b/c he was Covey’s for a year & FD wasn’t to trouble Auld again w/ stories; Sandy told him to go back to Covey’s & carry a root in his right pocket so not to get whipped (41-42)


  1. How does Frederick win the fight with Mr. Covey?

Made Covey bleed (42)


  1. Why does Frederick contend that Mr. Covey does not turn him in?

b/c Covey would be worse off—he has a reputation to protect (43)

  1. What would have happened to Frederick had Mr. Covey turned him in?

Taken to whipping post & whipped regularly (43)


  1. Why is Frederick’s battle with Mr. Covey the climax of the story?

It’s a turning point for FD—gets his confidence back; gets his manhood back


  1. How are the holidays used to “disgust the slave with freedom”?

Masters deceived slaves of what freedom was—drinking a lot—abuse of freedom (45)

  1. Where does Frederick go after leaving Mr. Covey’s on January 1, 1834?


Went & lived w/ William Freeland (45)


  1. Who is his new master and how does he treat Frederick?

William Freeland—educated southern gentleman; respected humanity, no regards to religion (45-46)


  1. Why does Frederick include the anecdotes about the two religious slave holders, Mr. Hopkins and Mr. Weeden?

b/c religion is a “covering of the most horrid crimes” & justified ill deeds; even high class people in religion were cruel (46)


  1. What is ironic about what the slaveholders want the slaves to do on the Sabbath?

They read—to learn the New Testament (48)


  1. What is dangerous about Frederick’s confiding of his plans to the Sabbath school slaves?

They may tell


  1. Why did so few slaves escape? Find a quote that provides good explanation of this fact.




  1. What is the plan, and what is the purpose of the “protections?”

Get large canoe from Mr. Hamilton (Saturday before Easter) & paddle up to the Chesapeake Bay, follow North Star beyond Maryland. Protections protect slaves on their venture to freedom; white masters are to write the protections (51)


  1. What happened to each of the slaves who attempted to run away?

They were caught, dragged 15 miles by horses, & put in jail (54)

  1. What happens to Frederick when he decides to fight against attackers? What happens to him?


He gets beat up really bad—big swollen eye, he runs away and tells Mr. Hugh. Hugh is upset & takes it to court b/ nothing happens b/c no white man will testify (58)


  1. What happens to Frederick’s first wages?

Given to Mr. Hugh b/ made $1.50 per day & gave to Master Hugh b/c FD felt compelled to do it b/c Master Hugh had the power to compel (felt obligated to give it to him) (58)

Chapter XI


  1. What are two reasons why Frederick cannot relate his means of escape?

Embarrass others; induce greater vigilance among slaveholders (guarding doors, gates) (59)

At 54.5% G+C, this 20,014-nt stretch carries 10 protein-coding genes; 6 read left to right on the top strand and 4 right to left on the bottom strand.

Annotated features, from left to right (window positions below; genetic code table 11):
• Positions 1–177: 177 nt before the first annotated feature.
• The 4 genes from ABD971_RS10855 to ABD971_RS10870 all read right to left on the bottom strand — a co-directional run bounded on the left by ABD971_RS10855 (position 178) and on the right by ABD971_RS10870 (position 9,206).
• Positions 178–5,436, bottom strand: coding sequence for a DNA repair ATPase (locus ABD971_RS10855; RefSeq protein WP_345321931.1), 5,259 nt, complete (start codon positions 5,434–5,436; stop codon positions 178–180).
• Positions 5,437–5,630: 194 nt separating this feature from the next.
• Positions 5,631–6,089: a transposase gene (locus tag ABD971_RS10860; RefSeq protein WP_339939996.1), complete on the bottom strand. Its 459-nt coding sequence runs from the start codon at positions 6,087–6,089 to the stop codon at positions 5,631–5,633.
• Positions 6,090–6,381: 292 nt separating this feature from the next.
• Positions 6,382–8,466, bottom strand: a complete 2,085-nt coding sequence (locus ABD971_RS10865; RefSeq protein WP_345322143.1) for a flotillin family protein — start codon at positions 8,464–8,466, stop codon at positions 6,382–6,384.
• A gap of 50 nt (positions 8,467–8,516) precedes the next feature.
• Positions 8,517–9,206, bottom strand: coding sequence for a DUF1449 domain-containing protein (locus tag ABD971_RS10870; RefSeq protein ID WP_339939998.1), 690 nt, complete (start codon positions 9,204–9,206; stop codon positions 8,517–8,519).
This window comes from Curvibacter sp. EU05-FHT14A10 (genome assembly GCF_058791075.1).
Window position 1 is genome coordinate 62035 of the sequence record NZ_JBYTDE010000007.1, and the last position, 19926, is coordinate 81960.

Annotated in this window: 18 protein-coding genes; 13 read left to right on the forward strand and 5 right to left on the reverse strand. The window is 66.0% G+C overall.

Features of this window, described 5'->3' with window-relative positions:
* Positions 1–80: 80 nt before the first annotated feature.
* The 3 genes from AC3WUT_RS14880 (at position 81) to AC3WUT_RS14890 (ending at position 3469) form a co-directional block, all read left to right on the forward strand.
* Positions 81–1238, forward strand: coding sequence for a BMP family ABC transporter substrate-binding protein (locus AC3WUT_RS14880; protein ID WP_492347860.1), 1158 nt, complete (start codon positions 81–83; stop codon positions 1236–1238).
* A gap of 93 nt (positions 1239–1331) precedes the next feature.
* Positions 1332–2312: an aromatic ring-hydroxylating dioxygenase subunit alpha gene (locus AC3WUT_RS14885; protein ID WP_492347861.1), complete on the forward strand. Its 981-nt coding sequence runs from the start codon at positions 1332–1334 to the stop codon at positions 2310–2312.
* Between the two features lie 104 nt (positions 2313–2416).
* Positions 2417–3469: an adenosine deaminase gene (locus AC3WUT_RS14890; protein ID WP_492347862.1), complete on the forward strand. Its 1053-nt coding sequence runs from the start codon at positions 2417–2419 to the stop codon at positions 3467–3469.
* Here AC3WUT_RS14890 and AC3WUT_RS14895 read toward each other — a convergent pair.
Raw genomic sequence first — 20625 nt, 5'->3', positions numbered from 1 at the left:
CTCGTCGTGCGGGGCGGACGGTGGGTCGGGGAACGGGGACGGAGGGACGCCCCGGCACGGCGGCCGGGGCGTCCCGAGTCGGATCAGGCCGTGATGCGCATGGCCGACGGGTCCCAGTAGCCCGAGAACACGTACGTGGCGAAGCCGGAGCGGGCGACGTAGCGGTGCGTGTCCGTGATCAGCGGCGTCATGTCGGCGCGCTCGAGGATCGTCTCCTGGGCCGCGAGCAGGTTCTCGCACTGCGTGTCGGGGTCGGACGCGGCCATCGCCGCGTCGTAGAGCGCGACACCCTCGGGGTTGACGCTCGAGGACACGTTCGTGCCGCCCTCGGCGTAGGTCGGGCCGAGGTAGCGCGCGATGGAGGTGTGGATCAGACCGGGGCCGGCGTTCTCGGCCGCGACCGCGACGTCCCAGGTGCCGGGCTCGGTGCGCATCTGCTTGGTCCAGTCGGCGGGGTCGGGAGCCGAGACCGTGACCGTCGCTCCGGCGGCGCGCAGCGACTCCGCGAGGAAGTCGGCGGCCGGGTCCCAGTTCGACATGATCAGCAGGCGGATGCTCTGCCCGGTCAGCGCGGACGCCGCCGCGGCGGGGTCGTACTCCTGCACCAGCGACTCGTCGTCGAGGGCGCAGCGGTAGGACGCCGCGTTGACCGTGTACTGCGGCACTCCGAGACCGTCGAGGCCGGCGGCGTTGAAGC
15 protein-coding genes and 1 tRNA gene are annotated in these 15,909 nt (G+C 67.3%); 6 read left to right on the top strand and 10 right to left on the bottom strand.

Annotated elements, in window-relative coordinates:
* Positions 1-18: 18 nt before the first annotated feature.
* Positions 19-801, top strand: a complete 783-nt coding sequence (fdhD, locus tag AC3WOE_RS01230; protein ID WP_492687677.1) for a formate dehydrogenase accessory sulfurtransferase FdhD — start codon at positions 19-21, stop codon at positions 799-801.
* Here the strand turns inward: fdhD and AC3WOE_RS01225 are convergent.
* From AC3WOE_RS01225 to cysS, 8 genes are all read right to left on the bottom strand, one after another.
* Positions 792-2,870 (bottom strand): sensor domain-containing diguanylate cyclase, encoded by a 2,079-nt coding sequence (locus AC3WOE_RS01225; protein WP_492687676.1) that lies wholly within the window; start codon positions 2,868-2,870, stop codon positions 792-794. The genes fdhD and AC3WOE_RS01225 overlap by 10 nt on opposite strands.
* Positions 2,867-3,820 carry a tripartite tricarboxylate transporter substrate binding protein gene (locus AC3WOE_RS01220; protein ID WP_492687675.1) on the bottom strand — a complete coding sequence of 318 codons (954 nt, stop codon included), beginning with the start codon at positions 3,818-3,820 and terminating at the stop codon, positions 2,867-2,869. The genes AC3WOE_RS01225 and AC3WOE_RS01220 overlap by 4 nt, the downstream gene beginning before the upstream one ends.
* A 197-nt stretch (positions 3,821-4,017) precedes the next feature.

1. What is his opinion of the underground railway? Why?

Hates it—makes owners be more watchful (60)


  1. What does Frederick as of Master Thomas? What is he told?

FD asks if he can hire people to work under him; MT says No, it’s just another strategy of escape (61)


  1. Why does Frederick agree to an arrangement with Master Hugh which benefits the Master?

Asks to hire people to work for him—way to escape (61)


  1. How is the agreement dissolved?

FD must pay master $3 at end of week & buy own equipment b/ didn’t pay master on Saturday (61-62)


  1. When and to where does Frederick run away? What is his attitude about it now?

Sept. 3, 1838 to New York—highest excitement b/ loneliness overcame the joy (63)

  1. How was it possible for Frederick and Anna to marry? Why is there marriage such an important event?


She was a free slave & had a reverend (65)


  1. Why doesn’t Frederick stay in New York?

Not safe (65)


  1. Why did Frederick change his name so much? Who chooses Douglass? Why?

New owners & Johnson was too common of a last name; Mr. Nathan Johnson changed FD to Douglass b/c he just got done reading a book (66)


  1. What had Douglass believed about the life in the North? Was he correct? Explain.

Clean, new, beautiful, cheerful, wealthy—he was NOT correct (67)


  1. What does Douglass discover about prejudice against color in New Bedford?

Blacks vs. fugitive slaves—blacks will accuse fugitive slaves & kill them or return them to their masters; white calkers wouldn’t’ work w/ black calkers (68)


  1. What work does he find?

Stowing a sloop w/ loads of oil (68)


  1. Why is Douglass at first reluctant to speak out against slavery?

B/c others said things so much better than he did; idea of speaking to whites weighed him down (69)

Appendix


  1. Why do you think Douglass added the appendix?

Add explanation of what he wrote that may have turned people away/off of what he said


  1. What does he mean by “slaveholding religion”?

It’s the opposite of what Christianity was supposed to be about (hypocrites) (71)


  1. Why does Douglass contend that the church turns the other check on the treatment of slaves?



  1. How does he compare the slaveholding Christians to the Pharisees and ancient scribes?

(73)


  1. What does he say about the church of the North?

Throughout the narrative, Douglass makes several important points over and over. Review the narrative to find quotes related to these points. Either mark them in your book with the page number beside the quote, or write the page and quote beside the point.




  1. Justice for slaves (and all men of color) is different from justice for whites.



  1. No one can be enslaved if she or he has the ability to read, write, and think.



  1. The way to enslave someone is to keep them from all learning.

What other points do you think that Douglass is making with this narrative? What quotes from the story can you point to in order to prove your opinion? (You must have at least 3 quotes).